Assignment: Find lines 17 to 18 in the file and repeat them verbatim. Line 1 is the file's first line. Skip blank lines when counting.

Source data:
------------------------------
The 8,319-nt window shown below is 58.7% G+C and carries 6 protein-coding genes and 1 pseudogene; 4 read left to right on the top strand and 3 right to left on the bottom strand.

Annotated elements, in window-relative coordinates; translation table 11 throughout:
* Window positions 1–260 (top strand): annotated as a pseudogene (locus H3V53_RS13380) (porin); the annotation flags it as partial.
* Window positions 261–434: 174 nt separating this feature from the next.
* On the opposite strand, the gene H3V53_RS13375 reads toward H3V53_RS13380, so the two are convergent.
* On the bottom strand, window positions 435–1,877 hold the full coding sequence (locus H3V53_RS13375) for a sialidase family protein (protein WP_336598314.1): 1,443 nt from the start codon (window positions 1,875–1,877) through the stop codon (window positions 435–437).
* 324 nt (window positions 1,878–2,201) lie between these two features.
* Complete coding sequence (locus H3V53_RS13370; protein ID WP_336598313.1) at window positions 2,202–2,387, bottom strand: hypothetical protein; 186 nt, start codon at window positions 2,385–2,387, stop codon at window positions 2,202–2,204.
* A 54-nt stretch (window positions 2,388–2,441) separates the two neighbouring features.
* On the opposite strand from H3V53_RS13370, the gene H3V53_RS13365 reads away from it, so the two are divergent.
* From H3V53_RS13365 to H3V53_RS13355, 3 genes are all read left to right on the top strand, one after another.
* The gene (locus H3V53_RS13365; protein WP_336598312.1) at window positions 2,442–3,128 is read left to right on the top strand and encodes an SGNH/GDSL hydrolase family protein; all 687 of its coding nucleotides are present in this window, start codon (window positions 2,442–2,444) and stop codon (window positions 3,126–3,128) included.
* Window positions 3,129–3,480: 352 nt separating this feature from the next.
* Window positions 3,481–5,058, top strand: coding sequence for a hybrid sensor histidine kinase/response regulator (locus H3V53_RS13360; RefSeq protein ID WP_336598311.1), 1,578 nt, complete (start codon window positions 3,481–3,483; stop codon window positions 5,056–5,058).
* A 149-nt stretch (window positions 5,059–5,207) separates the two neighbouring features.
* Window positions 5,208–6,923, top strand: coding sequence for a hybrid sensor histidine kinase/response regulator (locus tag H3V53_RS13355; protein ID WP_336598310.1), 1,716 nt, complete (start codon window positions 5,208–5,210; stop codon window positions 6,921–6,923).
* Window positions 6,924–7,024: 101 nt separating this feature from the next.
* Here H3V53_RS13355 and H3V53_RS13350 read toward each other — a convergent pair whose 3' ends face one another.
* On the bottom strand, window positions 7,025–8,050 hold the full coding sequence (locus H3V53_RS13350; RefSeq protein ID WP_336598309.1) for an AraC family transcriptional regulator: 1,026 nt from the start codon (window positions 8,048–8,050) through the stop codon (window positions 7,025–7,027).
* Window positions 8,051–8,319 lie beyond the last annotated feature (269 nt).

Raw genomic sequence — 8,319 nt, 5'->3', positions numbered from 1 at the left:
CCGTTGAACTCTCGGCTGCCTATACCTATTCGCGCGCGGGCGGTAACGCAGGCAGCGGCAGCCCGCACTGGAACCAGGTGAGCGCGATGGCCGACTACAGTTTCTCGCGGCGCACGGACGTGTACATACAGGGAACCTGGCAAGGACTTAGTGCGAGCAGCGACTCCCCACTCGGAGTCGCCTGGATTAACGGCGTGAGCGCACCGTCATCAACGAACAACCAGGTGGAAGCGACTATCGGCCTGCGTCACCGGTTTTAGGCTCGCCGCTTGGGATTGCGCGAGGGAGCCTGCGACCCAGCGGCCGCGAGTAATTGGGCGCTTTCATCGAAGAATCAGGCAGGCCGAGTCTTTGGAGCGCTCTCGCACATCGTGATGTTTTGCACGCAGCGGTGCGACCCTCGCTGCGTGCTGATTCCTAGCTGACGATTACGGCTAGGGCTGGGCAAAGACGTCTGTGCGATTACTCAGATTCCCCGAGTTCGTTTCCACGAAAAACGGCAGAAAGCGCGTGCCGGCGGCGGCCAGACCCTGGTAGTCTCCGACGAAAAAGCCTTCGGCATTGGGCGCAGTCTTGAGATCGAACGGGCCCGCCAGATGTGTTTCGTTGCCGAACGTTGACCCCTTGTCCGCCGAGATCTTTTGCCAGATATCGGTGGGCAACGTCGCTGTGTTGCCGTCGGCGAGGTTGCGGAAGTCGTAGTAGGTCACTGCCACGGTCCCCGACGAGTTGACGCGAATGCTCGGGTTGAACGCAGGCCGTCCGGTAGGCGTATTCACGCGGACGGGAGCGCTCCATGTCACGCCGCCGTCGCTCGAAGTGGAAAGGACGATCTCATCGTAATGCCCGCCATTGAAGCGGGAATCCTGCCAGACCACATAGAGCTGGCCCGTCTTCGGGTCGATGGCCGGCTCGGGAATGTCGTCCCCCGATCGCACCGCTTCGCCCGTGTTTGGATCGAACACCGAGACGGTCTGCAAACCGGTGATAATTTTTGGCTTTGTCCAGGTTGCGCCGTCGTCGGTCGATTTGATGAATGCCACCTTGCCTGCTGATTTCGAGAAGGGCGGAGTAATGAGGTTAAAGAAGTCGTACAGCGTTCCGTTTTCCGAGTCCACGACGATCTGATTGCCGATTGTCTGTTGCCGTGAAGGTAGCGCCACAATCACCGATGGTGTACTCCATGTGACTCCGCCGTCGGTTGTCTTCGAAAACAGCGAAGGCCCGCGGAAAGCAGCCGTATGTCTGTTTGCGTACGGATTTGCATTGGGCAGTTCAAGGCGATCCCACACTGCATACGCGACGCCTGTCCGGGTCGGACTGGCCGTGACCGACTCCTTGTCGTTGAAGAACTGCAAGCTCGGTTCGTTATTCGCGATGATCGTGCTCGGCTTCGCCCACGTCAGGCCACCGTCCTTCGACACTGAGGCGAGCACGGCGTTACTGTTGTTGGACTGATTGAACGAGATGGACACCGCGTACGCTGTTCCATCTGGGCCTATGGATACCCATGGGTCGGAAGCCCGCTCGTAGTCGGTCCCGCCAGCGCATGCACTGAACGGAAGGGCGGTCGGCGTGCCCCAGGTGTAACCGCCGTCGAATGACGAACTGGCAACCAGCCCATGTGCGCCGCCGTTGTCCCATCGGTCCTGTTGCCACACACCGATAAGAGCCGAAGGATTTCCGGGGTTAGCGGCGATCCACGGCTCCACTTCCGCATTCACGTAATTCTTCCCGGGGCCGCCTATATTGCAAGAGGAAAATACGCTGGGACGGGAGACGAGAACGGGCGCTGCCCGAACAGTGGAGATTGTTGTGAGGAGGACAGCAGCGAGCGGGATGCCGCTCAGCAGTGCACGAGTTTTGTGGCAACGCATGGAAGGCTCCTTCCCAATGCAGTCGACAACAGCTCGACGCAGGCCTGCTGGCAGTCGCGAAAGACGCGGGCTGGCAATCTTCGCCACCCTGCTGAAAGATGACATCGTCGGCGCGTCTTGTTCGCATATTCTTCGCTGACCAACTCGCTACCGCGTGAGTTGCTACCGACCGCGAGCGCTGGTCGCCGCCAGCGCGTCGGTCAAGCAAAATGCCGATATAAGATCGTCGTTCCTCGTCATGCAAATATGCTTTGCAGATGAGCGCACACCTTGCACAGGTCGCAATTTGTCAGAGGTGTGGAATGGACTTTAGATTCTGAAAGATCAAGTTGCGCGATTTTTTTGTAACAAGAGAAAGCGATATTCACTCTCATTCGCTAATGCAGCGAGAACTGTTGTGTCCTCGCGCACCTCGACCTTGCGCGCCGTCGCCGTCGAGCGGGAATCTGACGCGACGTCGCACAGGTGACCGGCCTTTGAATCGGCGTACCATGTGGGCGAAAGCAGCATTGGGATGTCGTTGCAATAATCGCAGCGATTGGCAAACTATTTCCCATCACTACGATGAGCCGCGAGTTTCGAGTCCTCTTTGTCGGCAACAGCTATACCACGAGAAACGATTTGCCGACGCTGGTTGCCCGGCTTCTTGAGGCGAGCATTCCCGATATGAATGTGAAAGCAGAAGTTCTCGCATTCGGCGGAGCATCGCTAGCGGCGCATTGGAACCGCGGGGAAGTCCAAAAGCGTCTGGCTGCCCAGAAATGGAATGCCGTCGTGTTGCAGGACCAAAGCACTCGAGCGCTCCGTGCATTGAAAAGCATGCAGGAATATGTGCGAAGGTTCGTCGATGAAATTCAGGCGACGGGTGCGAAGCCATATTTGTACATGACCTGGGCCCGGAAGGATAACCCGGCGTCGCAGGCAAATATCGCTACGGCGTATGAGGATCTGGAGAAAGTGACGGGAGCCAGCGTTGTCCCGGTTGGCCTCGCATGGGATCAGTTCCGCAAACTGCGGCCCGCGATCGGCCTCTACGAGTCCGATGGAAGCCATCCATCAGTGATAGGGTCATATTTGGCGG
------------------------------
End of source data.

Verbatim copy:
* Window positions 6,924–7,024: 101 nt separating this feature from the next.
* Here H3V53_RS13355 and H3V53_RS13350 read toward each other — a convergent pair whose 3' ends face one another.